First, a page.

2013 population: 1,794
Bluff (27 km south of Invercargill) is New Zealand’s southernmost town, and Southland’s port. When sailors off the brig Perseverance arrived in the harbour in 1813 they found a Ngāi Tahu settlement on the seaward side of the 265-metre Bluff Hill (Motupōhue).
Flax-processing ventures failed, but in 1824 James Spencer (Timi Katoa or ‘Jimmy the Strong’) set up a trading post. In 1836 Captain William Stirling started a whaling station for pioneer merchant Johnny Jones. A town, originally named Campbelltown, was surveyed in 1856 and became a customs port: a freight and passenger service to Melbourne lasted for 60 years. The Bluff Harbour Board was formed in 1877, and a borough council in 1878. In 1917 the town was re-named Bluff – which is what locals had always called it.
A busy port town
Bluff thrived on its productive hinterland. It had two freezing works until 1925. A new island harbour equipped with automatic meat loaders opened in 1960, and more than doubled the port’s capacity. The Tīwai Point aluminium smelter began production in 1971 but will close in 2021, at the cost of nearly 1000 employees.
There have been previous setbacks: Ocean Beach freezing works closed in 1991, and the parasite Bonomia devastated the harvest of Foveaux Strait oysters from 1986 to the mid-1990s. But Bluff remains home to a fishing fleet which harvests rock lobster and blue cod, and dredges for oysters. There are more fish and shellfish landed at Bluff than at any other New Zealand port. Many of the locals in the fishing industry work in or out of Bluff.
Today the town is best known for the Bluff Oyster and Food festival held every May – a celebration of the nationally-loved delicacy which includes oyster-opening and -eating competitions.
Te Rau Aroha marae, of the Awarua Rūnanga of the Ngāi Tahu tribe, is located in Bluff.
Bluff couple Fred and Myrtle Flutey created a tourist attraction by covering their house with polished pāua shells and opening it to the public from 1963. Later, after the couple’s deaths, mystery surrounded the destination of the collection when the house was stripped of its 1,170 shells, which were shipped off on a removal truck at night in February 2007. The collection went on display at Canterbury Museum in July 2008, including a re-creation of the Fluteys’ shell-adorned lounge.
The Awarua wetlands comprise nearly 18,000 hectares, with estuarine areas, swamps, forest, tussock land and sand dunes in blocks of land between the New River estuary and Toetoes Bay. The area is home to migratory birds from the northern hemisphere, and birds native to New Zealand.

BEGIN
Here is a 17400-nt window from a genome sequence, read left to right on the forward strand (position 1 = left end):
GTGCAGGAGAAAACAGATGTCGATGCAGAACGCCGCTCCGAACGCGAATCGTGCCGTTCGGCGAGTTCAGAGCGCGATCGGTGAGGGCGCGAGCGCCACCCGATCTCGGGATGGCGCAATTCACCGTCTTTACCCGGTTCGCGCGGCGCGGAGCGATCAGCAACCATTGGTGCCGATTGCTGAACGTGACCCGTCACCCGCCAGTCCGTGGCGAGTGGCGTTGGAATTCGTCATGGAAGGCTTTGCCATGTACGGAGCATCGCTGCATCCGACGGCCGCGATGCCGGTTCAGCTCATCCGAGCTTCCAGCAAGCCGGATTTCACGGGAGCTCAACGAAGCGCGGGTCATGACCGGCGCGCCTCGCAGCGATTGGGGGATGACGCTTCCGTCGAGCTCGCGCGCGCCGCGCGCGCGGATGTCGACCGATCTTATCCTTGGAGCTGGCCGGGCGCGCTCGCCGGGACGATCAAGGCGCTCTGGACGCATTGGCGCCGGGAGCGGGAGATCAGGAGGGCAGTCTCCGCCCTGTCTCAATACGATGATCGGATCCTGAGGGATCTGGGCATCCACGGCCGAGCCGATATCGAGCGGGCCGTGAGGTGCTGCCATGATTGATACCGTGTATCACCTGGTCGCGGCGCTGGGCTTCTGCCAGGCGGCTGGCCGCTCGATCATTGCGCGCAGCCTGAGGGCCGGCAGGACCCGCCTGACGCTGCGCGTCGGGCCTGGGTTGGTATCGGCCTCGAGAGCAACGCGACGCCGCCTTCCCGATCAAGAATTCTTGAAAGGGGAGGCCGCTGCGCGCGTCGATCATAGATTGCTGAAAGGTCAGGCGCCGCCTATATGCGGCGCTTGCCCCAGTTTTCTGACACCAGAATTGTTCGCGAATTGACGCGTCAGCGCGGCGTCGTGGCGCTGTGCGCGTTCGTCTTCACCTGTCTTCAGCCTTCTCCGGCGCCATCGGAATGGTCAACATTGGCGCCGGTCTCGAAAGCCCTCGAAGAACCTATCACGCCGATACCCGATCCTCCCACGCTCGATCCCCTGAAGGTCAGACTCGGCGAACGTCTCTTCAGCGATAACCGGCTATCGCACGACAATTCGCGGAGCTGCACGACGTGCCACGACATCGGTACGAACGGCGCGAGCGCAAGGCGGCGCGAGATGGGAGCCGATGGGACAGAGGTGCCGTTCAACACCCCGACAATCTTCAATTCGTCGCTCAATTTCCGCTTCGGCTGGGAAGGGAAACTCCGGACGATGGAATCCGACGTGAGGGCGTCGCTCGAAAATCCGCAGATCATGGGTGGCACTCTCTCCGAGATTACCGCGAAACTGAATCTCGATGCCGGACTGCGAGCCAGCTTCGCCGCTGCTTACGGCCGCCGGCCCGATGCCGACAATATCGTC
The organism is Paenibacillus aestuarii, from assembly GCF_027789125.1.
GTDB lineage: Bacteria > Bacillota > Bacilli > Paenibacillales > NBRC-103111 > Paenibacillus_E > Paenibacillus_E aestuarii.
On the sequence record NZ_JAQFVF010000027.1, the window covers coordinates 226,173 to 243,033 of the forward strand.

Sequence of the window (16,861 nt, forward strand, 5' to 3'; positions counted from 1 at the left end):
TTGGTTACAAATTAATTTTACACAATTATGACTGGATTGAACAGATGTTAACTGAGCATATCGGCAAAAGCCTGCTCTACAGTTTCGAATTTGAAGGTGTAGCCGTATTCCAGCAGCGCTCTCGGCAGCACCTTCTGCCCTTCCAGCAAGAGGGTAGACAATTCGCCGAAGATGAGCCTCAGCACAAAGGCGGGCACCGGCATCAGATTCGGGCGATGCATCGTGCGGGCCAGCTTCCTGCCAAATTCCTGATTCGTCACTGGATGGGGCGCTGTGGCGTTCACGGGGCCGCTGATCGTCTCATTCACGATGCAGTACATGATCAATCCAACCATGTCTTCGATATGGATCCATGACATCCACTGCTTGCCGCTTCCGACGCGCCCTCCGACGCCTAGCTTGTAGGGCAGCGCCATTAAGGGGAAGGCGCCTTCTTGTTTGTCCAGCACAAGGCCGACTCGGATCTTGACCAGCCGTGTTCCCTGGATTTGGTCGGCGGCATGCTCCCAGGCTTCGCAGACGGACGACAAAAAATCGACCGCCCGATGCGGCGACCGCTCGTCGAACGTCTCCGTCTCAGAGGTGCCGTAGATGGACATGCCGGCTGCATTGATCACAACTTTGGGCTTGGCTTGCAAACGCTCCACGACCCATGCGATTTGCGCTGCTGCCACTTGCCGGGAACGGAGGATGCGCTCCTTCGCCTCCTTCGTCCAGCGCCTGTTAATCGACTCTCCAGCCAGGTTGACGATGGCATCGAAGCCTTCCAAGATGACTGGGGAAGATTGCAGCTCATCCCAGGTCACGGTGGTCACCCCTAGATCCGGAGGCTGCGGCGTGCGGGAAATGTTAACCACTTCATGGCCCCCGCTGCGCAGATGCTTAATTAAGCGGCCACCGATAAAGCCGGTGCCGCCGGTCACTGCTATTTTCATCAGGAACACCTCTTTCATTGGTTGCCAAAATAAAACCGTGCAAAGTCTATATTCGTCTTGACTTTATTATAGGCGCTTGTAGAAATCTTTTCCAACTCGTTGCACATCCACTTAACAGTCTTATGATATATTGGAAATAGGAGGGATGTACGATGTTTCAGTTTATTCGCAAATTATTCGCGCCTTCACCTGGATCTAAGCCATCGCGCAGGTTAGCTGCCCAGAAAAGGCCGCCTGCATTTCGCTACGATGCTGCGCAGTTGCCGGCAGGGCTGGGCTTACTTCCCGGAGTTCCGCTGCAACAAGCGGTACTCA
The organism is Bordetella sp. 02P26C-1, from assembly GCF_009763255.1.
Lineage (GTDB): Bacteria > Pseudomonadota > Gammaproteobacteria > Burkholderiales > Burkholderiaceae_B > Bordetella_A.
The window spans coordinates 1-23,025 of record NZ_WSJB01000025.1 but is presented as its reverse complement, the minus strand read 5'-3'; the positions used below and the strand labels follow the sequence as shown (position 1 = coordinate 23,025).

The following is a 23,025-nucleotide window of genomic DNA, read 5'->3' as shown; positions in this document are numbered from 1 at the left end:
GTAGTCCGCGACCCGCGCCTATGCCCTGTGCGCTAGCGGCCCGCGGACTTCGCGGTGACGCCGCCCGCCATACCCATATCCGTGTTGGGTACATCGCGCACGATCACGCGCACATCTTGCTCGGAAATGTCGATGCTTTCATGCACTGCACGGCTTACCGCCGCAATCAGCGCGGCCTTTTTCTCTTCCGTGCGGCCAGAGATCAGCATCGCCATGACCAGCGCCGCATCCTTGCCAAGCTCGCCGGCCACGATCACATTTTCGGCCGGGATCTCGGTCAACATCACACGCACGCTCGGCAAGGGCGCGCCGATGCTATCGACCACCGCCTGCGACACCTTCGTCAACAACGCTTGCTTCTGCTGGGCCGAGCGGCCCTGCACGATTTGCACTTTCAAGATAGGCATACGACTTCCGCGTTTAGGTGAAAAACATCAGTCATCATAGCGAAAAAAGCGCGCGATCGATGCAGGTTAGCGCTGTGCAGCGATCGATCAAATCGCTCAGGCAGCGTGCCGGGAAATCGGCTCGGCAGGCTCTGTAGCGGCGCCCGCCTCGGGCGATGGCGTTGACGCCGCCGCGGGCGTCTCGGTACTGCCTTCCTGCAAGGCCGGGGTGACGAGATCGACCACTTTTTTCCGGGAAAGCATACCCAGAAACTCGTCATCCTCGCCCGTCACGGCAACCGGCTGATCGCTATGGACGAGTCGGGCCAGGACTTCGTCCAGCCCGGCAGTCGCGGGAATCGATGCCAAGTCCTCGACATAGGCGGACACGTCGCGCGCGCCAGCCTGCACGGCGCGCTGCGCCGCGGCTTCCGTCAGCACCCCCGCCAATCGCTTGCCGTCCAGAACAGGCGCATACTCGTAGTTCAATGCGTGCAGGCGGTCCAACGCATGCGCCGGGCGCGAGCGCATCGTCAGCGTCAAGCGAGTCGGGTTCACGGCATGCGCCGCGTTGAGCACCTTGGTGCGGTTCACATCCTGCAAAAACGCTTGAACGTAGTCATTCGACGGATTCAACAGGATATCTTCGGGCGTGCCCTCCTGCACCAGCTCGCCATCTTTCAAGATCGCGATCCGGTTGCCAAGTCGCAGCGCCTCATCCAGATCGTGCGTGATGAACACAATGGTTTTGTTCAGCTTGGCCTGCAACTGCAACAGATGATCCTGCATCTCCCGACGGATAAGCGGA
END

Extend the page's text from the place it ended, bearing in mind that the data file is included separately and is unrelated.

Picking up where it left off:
The wetlands include the Waituna scientific reserve, 3,500 hectares of peat land fronting onto the Waituna Lagoon. In 1976 it was designated a wetland of international importance.
The small, windswept settlement of Fortrose sits near a lagoon at the mouth of the Mataura River on Toetoes Bay, in Southland's south-east.
The site of an early Māori settlement and a whaling station for a couple of years in the 1830s, it thrived as a port until the railway from Invercargill reached nearby Waimāhaka in 1899, making it practical to ship goods through the larger port at Bluff. Today a few houses and cribs (holiday homes) remain with a community hall, cafe and cemetery.
Waimāhaka, 10 km north of Fortrose, began as a flax-milling centre in the 1890s. Waimāhaka homestead is a substantial neo-Georgian house built in 1929.
Tokanui (11 km east of Fortrose) began in the 1880s on the back of timber, flax milling and dairying. Today it is a farm service township. The four-teacher primary school, established in 1888, draws children from a wide catchment, having absorbed Fortrose, Ōtara and Quarry Hills schools in 1993.
The farming area of Waikawa is 15 km south-east of Tokanui, on the estuary of the Waikawa River. Waikawa is close to Slope Point, the southernmost point in the South Island. There was a whaling station between 1838 and 1843, after which the settlement became a port for timber, flax and farm produce.
Today, as well as sheep and cattle farming, it offers fishing and dolphin tours. The Curio Bay Jurassic-age fossil forest is nearby, as is Niagara, jokingly named for its modest waterfall. Between Waikawa and Chaslands, the Southern Scenic Highway crosses the Otago–Southland border and enters the heart of the Catlins district.